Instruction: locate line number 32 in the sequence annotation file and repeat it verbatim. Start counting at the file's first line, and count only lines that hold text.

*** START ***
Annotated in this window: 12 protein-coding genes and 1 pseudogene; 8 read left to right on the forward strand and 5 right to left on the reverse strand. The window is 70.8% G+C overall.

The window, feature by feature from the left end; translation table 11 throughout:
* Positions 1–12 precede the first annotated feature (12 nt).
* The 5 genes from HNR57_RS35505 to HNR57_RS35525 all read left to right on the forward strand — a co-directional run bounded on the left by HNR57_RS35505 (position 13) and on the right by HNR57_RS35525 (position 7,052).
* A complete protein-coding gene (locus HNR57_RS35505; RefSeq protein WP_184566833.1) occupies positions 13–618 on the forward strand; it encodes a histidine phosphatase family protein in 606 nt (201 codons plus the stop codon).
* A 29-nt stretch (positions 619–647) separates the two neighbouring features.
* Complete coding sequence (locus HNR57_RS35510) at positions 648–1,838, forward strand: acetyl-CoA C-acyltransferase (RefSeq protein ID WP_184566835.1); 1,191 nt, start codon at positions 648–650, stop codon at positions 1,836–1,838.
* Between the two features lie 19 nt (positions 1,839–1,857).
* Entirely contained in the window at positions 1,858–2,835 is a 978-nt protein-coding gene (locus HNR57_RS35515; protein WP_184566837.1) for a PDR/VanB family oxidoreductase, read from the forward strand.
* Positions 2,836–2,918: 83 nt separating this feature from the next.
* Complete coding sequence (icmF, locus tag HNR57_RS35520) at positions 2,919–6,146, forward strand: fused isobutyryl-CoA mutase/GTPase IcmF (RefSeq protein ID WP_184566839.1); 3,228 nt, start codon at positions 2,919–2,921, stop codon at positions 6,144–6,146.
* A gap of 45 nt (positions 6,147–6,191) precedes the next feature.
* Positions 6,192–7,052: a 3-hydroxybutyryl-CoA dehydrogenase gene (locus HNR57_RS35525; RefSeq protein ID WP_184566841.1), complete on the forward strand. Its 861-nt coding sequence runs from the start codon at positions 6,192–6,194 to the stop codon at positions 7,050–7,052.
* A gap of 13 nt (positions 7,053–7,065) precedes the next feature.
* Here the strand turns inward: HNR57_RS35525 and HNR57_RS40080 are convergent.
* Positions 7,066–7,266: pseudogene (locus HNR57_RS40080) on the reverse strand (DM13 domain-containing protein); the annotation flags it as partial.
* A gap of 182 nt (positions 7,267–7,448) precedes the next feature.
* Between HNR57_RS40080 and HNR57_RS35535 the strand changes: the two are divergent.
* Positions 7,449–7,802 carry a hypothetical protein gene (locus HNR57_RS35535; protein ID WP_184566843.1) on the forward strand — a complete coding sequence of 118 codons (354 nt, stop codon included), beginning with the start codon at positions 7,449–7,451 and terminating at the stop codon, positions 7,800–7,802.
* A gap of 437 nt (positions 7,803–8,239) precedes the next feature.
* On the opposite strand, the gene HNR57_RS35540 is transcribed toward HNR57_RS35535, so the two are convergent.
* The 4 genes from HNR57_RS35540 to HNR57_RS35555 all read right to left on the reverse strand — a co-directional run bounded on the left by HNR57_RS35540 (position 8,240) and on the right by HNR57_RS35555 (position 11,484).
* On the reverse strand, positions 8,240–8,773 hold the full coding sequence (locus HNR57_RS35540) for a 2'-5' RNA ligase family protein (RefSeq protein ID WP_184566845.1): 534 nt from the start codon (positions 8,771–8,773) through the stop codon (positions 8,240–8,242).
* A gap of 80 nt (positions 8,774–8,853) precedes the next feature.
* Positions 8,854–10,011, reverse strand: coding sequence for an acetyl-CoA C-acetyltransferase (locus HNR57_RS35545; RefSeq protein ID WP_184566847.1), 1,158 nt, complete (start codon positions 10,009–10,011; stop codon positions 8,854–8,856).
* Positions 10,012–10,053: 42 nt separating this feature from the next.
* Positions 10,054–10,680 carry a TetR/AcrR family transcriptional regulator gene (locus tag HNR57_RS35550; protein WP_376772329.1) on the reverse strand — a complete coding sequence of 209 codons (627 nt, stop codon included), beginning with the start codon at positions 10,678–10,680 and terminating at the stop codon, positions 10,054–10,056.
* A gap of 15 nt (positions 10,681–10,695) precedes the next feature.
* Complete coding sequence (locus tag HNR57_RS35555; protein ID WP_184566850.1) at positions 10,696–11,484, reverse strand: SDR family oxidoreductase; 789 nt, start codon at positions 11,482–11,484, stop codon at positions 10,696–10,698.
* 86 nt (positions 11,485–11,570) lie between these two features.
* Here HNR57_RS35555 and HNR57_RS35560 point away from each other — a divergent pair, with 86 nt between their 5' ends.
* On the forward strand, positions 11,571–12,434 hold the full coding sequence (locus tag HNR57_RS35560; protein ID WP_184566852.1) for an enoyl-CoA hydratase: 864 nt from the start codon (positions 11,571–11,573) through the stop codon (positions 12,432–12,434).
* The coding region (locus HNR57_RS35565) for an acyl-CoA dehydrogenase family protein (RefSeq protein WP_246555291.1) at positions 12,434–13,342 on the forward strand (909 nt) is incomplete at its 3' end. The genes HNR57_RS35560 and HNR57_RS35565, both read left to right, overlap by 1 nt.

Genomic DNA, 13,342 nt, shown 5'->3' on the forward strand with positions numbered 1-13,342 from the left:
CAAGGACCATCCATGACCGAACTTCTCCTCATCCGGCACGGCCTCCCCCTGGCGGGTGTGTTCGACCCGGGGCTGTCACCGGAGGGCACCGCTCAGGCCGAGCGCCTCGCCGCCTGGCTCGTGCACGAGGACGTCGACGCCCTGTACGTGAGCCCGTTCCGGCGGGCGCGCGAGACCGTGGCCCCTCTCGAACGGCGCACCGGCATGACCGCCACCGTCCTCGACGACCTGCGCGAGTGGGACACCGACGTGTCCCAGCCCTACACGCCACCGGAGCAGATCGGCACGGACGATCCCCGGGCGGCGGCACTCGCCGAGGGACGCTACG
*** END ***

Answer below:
* On the forward strand, positions 11,571–12,434 hold the full coding sequence (locus tag HNR57_RS35560; protein ID WP_184566852.1) for an enoyl-CoA hydratase: 864 nt from the start codon (positions 11,571–11,573) through the stop codon (positions 12,432–12,434).